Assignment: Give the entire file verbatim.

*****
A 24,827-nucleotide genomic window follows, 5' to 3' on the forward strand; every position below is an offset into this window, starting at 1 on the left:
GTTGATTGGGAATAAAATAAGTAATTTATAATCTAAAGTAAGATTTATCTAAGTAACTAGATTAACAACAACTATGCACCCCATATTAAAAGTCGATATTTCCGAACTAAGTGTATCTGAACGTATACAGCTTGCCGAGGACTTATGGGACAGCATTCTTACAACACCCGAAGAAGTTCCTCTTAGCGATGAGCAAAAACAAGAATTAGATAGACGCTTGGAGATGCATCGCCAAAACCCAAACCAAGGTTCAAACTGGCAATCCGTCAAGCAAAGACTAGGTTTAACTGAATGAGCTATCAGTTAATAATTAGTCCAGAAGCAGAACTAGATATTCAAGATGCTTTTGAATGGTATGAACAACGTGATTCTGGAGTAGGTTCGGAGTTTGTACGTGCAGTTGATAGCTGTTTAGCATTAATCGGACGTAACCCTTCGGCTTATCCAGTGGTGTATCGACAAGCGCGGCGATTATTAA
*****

A 24,827-nucleotide genomic window follows, 5' to 3' on the forward strand; every position below is an offset into this window, starting at 1 on the left:
GTTGATTGGGAATAAAATAAGTAATTTATAATCTAAAGTAAGATTTATCTAAGTAACTAGATTAACAACAACTATGCACCCCATATTAAAAGTCGATATTTCCGAACTAAGTGTATCTGAACGTATACAGCTTGCCGAGGACTTATGGGACAGCATTCTTACAACACCCGAAGAAGTTCCTCTTAGCGATGAGCAAAAACAAGAATTAGATAGACGCTTGGAGATGCATCGCCAAAACCCAAACCAAGGTTCAAACTGGCAATCCGTCAAGCAAAGACTAGGTTTAACTGAATGAGCTATCAGTTAATAATTAGTCCAGAAGCAGAACTAGATATTCAAGATGCTTTTGAATGGTATGAACAACGTGATTCTGGAGTAGGTTCGGAGTTTGTACGTGCAGTTGATAGCTGTTTAGCATTAATCGGACGTAACCCTTCGGCTTATCCAGTGGTGTATCGACAAGCGCGGCGATTATTAA